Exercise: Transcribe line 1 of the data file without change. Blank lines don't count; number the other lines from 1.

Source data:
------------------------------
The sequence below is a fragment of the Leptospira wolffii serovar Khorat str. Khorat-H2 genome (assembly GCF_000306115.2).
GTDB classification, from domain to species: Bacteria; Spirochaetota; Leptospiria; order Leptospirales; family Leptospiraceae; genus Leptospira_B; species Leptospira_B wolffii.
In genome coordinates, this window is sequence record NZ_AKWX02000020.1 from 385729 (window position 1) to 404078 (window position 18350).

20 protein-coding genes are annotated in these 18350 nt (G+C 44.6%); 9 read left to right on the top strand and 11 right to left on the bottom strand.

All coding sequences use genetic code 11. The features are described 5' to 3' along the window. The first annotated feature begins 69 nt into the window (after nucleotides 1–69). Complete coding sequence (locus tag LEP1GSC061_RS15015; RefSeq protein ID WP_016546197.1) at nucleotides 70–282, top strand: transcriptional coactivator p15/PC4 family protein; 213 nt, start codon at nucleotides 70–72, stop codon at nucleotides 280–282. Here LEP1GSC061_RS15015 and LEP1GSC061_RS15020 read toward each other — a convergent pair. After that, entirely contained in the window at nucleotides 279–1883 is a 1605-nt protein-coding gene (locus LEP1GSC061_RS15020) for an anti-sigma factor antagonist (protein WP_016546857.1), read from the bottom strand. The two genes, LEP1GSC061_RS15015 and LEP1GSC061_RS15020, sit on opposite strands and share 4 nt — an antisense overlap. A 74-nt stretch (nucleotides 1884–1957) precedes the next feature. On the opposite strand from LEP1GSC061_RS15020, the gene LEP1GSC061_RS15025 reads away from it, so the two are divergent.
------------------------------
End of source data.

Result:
The sequence below is a fragment of the Leptospira wolffii serovar Khorat str. Khorat-H2 genome (assembly GCF_000306115.2).